Originally Posted By Turnkey:
Hashish Hashshasun Assasin
Shiite Muslims who operated in Iran and Syria from the 11th to 13th centuries
The Hashshasuns would smoke Hashish prior to their assasination attempts or becoming martyrs
Nothing new here
How about the Mew York Slimes do 46 Front Page News Stories ( like Abu Ghraib ) featuring the fact that the Terrorists (insurgents) in Iraq are using these drugs ( who is providing them I wonder ? )
to whip themselves up to attack Coalition Forces and Innocent Iraqis
It was also reported that the Terrorists who attacked teh schoolchildren in Beslan were High on Drugs
According to Marco Polo, the source of this legend, it wasn't smoked before their deeds, it was used as a reward afterwards. The reason is simple enough -- people who have taken either opium or hashish are not likely to be in the mood for violence.
The guy who ran the group would drug recruits until they passed out and then they would wake up in a beautiful garden surrounded by women. They were told that this was heaven and, if they followed him they could go back there. Here is Marco Polo's description:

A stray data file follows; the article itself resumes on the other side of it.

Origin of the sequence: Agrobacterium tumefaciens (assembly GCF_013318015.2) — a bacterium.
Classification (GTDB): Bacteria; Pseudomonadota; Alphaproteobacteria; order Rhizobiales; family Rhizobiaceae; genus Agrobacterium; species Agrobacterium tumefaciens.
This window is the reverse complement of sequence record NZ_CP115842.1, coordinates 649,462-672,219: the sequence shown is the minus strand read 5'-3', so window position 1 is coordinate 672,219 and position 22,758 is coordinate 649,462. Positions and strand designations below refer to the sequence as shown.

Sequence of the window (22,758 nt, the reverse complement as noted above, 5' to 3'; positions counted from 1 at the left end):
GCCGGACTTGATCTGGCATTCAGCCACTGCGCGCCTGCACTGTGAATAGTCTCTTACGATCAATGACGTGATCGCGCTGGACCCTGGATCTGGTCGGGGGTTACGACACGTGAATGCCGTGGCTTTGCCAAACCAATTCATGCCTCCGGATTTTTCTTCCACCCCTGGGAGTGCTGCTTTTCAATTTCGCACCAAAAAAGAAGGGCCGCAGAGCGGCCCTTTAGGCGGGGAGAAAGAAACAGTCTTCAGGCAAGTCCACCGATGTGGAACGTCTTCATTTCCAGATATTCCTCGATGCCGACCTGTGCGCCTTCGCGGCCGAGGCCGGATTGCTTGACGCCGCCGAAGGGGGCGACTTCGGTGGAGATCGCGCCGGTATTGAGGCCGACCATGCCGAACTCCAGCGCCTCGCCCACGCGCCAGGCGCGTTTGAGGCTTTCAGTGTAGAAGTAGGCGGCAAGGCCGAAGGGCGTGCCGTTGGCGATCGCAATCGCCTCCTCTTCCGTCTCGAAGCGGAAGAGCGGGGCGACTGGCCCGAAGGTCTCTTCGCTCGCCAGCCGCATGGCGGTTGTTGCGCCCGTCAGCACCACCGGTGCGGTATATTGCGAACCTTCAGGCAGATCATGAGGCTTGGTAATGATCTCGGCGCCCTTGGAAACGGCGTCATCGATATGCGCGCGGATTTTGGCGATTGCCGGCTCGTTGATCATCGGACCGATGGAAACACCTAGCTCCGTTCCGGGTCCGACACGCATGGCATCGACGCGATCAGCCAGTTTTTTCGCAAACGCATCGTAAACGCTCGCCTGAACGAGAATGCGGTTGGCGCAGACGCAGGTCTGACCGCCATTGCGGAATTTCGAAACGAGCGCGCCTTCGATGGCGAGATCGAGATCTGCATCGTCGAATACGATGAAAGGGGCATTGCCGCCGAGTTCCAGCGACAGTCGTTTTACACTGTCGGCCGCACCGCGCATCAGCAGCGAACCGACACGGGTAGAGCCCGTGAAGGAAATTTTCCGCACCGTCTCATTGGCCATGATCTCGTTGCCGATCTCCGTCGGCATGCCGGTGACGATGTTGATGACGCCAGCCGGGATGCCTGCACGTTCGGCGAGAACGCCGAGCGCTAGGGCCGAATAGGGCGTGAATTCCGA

"Now no man was allowed to enter the Garden save those whom he intended to be his ASHISHIN. There was a fortress at the entrance to the Garden, strong enough to resist all the world, and there was no other way to get in. He kept at his Court a number of the youths of the country, from twelve to twenty years of age, such as had a taste for soldiering... Then he would introduce them into his Garden, some four, or six, or ten at a time, having first made them drink a certain potion which cast them into a deep sleep, and then causing them to be lifted and carried in. So when they awoke they found themselves in the Garden.
"When therefore they awoke, and found themselves in a place so charming, they deemed that it was Paradise in very truth. And the ladies and damsels dallied with them to their hearts' content...
"So when the Old Man would have any prince slain, he would say to such a youth: 'Go thou and slay So and So; and when thou returnest my Angels shall bear thee into Paradise. And shouldst thou die, natheless even so will I send my Angels to carry thee back into Paradise.'"
(from 'The Book of Ser Marco Polo, the Venetian', translated by Henry Yule, London, 1875.)